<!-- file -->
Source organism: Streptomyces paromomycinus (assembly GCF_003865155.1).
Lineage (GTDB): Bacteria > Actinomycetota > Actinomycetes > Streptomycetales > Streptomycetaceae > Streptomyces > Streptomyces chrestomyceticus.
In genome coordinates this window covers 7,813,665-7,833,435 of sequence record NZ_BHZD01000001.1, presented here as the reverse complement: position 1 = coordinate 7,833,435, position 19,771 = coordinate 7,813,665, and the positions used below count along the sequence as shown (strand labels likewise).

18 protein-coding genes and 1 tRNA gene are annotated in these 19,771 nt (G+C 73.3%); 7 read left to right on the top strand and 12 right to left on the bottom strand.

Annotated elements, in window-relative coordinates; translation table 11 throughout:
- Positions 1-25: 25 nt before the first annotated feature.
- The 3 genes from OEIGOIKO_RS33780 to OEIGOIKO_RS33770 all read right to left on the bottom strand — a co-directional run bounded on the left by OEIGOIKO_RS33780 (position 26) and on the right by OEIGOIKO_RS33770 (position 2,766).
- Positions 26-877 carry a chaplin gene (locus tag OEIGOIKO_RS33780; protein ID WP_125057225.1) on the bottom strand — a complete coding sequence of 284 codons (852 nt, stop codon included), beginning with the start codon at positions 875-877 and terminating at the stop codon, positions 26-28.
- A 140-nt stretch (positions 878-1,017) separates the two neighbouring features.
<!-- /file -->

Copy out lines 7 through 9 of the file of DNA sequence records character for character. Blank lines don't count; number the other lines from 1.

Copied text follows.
- The 3 genes from OEIGOIKO_RS33780 to OEIGOIKO_RS33770 all read right to left on the bottom strand — a co-directional run bounded on the left by OEIGOIKO_RS33780 (position 26) and on the right by OEIGOIKO_RS33770 (position 2,766).
- Positions 26-877 carry a chaplin gene (locus tag OEIGOIKO_RS33780; protein ID WP_125057225.1) on the bottom strand — a complete coding sequence of 284 codons (852 nt, stop codon included), beginning with the start codon at positions 875-877 and terminating at the stop codon, positions 26-28.
- A 140-nt stretch (positions 878-1,017) separates the two neighbouring features.